Uber driver accused of assaulting passenger with hammer

Another day, another Uber scandal: A San Francisco driver for the ride-sharing company has been accused of causing serious injury to a passenger after hitting him on the head with a hammer.

SFGate reports that the UberX driver, Patrick Karajah, picked up the victim and two friends at a bar early Tuesday morning. After Karajah and the victim, who is not named in the court documents, got in an argument over what route he was taking, Karajah pulled the car over and forced the group to get out. He then hit the victim on the head with a hammer and drove away.

The victim of the attack is currently in the hospital, where he’s being treated with severe fractures and trauma to the head. Karajah has pled not guilty to charges of assault with a deadly weapon and battery, and is currently out on bail.

This is not the first time this month that Uber has landed in hot water for their drivers’ bad behavior. Last week, Uber driver Ramy Botros was arrested in Orlando for putting his hand inside a passenger’s blouse, allegedly telling a policeman that the victim was “asking for it” by dressing inappropriately. Last June, San Francisco Uber driver Daveea Whitmire was also charged with two misdemeanor battery charges after allegedly assaulting two victims, including one victim who claims Whitmire pulled her by her ponytail onto the street.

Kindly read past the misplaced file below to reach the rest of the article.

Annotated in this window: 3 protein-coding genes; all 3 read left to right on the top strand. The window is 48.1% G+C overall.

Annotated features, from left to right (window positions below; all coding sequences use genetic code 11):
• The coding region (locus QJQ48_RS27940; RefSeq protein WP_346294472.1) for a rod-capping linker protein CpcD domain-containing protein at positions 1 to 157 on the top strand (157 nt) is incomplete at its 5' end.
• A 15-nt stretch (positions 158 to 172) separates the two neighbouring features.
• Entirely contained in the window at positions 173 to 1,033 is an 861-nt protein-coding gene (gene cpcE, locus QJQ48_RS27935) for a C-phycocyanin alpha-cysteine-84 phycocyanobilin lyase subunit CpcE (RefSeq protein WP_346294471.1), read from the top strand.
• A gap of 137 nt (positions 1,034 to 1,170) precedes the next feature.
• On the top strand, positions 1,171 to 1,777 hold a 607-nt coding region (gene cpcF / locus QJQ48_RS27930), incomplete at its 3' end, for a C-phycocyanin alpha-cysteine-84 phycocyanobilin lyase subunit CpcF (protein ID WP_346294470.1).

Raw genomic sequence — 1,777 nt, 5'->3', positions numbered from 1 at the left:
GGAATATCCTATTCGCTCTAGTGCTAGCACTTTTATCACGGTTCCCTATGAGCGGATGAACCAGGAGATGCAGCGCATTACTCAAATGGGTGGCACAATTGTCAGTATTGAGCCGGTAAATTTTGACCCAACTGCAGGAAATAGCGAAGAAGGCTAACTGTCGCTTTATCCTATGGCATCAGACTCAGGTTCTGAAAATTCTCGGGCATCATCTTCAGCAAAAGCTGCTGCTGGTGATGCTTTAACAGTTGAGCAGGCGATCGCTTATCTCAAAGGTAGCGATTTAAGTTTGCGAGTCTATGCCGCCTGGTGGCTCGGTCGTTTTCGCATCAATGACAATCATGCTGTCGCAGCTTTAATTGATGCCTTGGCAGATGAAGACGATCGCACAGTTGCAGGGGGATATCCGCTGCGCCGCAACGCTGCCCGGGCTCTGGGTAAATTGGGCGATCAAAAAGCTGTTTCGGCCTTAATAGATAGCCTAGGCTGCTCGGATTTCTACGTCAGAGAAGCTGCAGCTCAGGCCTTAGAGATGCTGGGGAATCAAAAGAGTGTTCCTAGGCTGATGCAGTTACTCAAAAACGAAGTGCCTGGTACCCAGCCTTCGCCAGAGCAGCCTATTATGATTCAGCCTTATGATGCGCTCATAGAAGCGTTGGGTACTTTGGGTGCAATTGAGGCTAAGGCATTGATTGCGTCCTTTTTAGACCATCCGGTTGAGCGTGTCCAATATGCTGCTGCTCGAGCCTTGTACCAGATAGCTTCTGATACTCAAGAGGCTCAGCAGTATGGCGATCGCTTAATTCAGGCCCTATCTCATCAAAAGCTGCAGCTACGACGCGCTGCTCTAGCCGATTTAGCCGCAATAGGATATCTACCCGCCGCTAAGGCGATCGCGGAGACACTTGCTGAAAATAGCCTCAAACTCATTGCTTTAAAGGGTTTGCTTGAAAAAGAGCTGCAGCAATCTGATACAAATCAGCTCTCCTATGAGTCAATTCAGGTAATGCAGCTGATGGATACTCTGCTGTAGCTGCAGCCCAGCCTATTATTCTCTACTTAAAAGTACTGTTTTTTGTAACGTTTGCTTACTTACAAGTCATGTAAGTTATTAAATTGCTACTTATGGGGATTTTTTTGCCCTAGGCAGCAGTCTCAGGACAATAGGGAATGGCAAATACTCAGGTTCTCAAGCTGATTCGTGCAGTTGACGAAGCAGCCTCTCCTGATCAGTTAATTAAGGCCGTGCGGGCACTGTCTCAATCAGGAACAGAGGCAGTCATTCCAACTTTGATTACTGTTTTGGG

In light of the most recent allegations against Uber and Karajah, an Uber spokesperson released the following statement:

We take reports like this seriously and are treating the matter with the utmost urgency and care. It is also our policy to immediately suspend a driver’s account following any serious allegations, which we have done. We stand ready to assist authorities in any investigation. Safety is Uber’s No. 1 priority.

H/T SFGate | Photo by James Bowe/Flickr (CC BY 2.0)

EJ Dickson

EJ Dickson

EJ Dickson is a writer and editor who primarily covers sex, dating, and relationships, with a special focus on the intersection of intimacy and technology. She served as the Daily Dot’s IRL editor from January 2014 to July 2015. Her work has since appeared in the New York Times, Rolling Stone, Mic, Bustle, Romper, and Men’s Health.